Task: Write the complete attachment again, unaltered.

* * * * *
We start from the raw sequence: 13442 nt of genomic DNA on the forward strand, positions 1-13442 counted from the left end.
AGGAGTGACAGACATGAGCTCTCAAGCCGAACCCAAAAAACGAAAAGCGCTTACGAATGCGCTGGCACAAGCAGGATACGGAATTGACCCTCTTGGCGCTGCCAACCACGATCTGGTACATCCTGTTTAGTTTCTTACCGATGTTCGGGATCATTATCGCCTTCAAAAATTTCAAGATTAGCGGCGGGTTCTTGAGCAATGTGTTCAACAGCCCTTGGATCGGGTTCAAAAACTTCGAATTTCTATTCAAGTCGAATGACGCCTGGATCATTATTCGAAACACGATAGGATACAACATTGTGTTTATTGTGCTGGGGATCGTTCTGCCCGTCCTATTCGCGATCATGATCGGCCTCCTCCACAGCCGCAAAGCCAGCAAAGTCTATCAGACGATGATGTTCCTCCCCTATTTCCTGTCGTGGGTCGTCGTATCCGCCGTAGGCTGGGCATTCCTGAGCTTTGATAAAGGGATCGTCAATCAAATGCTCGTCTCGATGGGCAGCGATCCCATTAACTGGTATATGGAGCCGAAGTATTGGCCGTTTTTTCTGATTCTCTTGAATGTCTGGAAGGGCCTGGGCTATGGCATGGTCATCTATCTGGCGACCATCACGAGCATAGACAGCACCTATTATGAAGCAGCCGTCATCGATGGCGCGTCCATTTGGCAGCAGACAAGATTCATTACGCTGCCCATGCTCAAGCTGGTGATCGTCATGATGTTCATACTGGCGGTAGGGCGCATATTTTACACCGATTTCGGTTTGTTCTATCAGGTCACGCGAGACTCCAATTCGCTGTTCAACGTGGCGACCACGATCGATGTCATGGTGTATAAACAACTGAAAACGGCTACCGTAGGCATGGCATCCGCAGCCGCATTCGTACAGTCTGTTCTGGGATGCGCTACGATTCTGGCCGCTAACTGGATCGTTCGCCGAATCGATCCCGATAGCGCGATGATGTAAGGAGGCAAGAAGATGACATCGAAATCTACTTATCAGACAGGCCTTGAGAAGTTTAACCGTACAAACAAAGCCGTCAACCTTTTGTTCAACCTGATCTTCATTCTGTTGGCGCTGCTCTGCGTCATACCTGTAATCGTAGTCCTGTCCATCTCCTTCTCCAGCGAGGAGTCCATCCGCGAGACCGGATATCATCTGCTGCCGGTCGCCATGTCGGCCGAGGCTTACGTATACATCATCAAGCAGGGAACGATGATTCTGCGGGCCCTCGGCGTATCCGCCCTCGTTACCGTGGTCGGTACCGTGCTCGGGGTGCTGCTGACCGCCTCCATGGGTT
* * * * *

We start from the raw sequence: 13442 nt of genomic DNA on the forward strand, positions 1-13442 counted from the left end.
AGGAGTGACAGACATGAGCTCTCAAGCCGAACCCAAAAAACGAAAAGCGCTTACGAATGCGCTGGCACAAGCAGGATACGGAATTGACCCTCTTGGCGCTGCCAACCACGATCTGGTACATCCTGTTTAGTTTCTTACCGATGTTCGGGATCATTATCGCCTTCAAAAATTTCAAGATTAGCGGCGGGTTCTTGAGCAATGTGTTCAACAGCCCTTGGATCGGGTTCAAAAACTTCGAATTTCTATTCAAGTCGAATGACGCCTGGATCATTATTCGAAACACGATAGGATACAACATTGTGTTTATTGTGCTGGGGATCGTTCTGCCCGTCCTATTCGCGATCATGATCGGCCTCCTCCACAGCCGCAAAGCCAGCAAAGTCTATCAGACGATGATGTTCCTCCCCTATTTCCTGTCGTGGGTCGTCGTATCCGCCGTAGGCTGGGCATTCCTGAGCTTTGATAAAGGGATCGTCAATCAAATGCTCGTCTCGATGGGCAGCGATCCCATTAACTGGTATATGGAGCCGAAGTATTGGCCGTTTTTTCTGATTCTCTTGAATGTCTGGAAGGGCCTGGGCTATGGCATGGTCATCTATCTGGCGACCATCACGAGCATAGACAGCACCTATTATGAAGCAGCCGTCATCGATGGCGCGTCCATTTGGCAGCAGACAAGATTCATTACGCTGCCCATGCTCAAGCTGGTGATCGTCATGATGTTCATACTGGCGGTAGGGCGCATATTTTACACCGATTTCGGTTTGTTCTATCAGGTCACGCGAGACTCCAATTCGCTGTTCAACGTGGCGACCACGATCGATGTCATGGTGTATAAACAACTGAAAACGGCTACCGTAGGCATGGCATCCGCAGCCGCATTCGTACAGTCTGTTCTGGGATGCGCTACGATTCTGGCCGCTAACTGGATCGTTCGCCGAATCGATCCCGATAGCGCGATGATGTAAGGAGGCAAGAAGATGACATCGAAATCTACTTATCAGACAGGCCTTGAGAAGTTTAACCGTACAAACAAAGCCGTCAACCTTTTGTTCAACCTGATCTTCATTCTGTTGGCGCTGCTCTGCGTCATACCTGTAATCGTAGTCCTGTCCATCTCCTTCTCCAGCGAGGAGTCCATCCGCGAGACCGGATATCATCTGCTGCCGGTCGCCATGTCGGCCGAGGCTTACGTATACATCATCAAGCAGGGAACGATGATTCTGCGGGCCCTCGGCGTATCCGCCCTCGTTACCGTGGTCGGTACCGTGCTCGGGGTGCTGCTGACCGCCTCCATGGGTT